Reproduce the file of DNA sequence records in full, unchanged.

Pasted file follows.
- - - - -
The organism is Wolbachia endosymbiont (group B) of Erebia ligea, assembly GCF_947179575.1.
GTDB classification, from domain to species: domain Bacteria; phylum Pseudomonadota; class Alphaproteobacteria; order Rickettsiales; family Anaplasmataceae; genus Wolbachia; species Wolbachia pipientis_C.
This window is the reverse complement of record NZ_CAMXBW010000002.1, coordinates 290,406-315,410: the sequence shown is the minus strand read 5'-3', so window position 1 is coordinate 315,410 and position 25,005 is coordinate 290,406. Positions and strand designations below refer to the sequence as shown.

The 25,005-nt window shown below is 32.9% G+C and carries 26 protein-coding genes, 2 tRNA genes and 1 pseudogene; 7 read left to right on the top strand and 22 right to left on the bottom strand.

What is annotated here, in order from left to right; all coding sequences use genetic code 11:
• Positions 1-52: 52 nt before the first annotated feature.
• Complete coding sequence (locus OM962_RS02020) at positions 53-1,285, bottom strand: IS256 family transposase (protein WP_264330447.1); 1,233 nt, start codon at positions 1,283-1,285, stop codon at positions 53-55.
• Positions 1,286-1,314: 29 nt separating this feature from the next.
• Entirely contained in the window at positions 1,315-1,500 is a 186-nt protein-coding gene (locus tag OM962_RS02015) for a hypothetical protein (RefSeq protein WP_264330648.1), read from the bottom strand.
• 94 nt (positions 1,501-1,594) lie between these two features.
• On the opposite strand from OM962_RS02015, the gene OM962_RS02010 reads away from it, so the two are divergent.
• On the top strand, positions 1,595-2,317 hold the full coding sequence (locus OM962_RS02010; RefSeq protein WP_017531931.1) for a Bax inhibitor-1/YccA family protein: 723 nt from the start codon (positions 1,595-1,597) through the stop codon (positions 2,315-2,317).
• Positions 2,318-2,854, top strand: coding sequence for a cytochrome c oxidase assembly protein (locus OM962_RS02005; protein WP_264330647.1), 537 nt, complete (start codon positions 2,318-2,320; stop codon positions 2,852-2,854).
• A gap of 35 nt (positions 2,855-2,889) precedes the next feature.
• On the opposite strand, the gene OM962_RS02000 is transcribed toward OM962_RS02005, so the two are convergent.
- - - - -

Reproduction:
The organism is Wolbachia endosymbiont (group B) of Erebia ligea, assembly GCF_947179575.1.
GTDB classification, from domain to species: domain Bacteria; phylum Pseudomonadota; class Alphaproteobacteria; order Rickettsiales; family Anaplasmataceae; genus Wolbachia; species Wolbachia pipientis_C.
This window is the reverse complement of record NZ_CAMXBW010000002.1, coordinates 290,406-315,410: the sequence shown is the minus strand read 5'-3', so window position 1 is coordinate 315,410 and position 25,005 is coordinate 290,406. Positions and strand designations below refer to the sequence as shown.

The 25,005-nt window shown below is 32.9% G+C and carries 26 protein-coding genes, 2 tRNA genes and 1 pseudogene; 7 read left to right on the top strand and 22 right to left on the bottom strand.

What is annotated here, in order from left to right; all coding sequences use genetic code 11:
• Positions 1-52: 52 nt before the first annotated feature.
• Complete coding sequence (locus OM962_RS02020) at positions 53-1,285, bottom strand: IS256 family transposase (protein WP_264330447.1); 1,233 nt, start codon at positions 1,283-1,285, stop codon at positions 53-55.
• Positions 1,286-1,314: 29 nt separating this feature from the next.
• Entirely contained in the window at positions 1,315-1,500 is a 186-nt protein-coding gene (locus tag OM962_RS02015) for a hypothetical protein (RefSeq protein WP_264330648.1), read from the bottom strand.
• 94 nt (positions 1,501-1,594) lie between these two features.
• On the opposite strand from OM962_RS02015, the gene OM962_RS02010 reads away from it, so the two are divergent.
• On the top strand, positions 1,595-2,317 hold the full coding sequence (locus OM962_RS02010; RefSeq protein WP_017531931.1) for a Bax inhibitor-1/YccA family protein: 723 nt from the start codon (positions 1,595-1,597) through the stop codon (positions 2,315-2,317).
• Positions 2,318-2,854, top strand: coding sequence for a cytochrome c oxidase assembly protein (locus OM962_RS02005; protein WP_264330647.1), 537 nt, complete (start codon positions 2,318-2,320; stop codon positions 2,852-2,854).
• A gap of 35 nt (positions 2,855-2,889) precedes the next feature.
• On the opposite strand, the gene OM962_RS02000 is transcribed toward OM962_RS02005, so the two are convergent.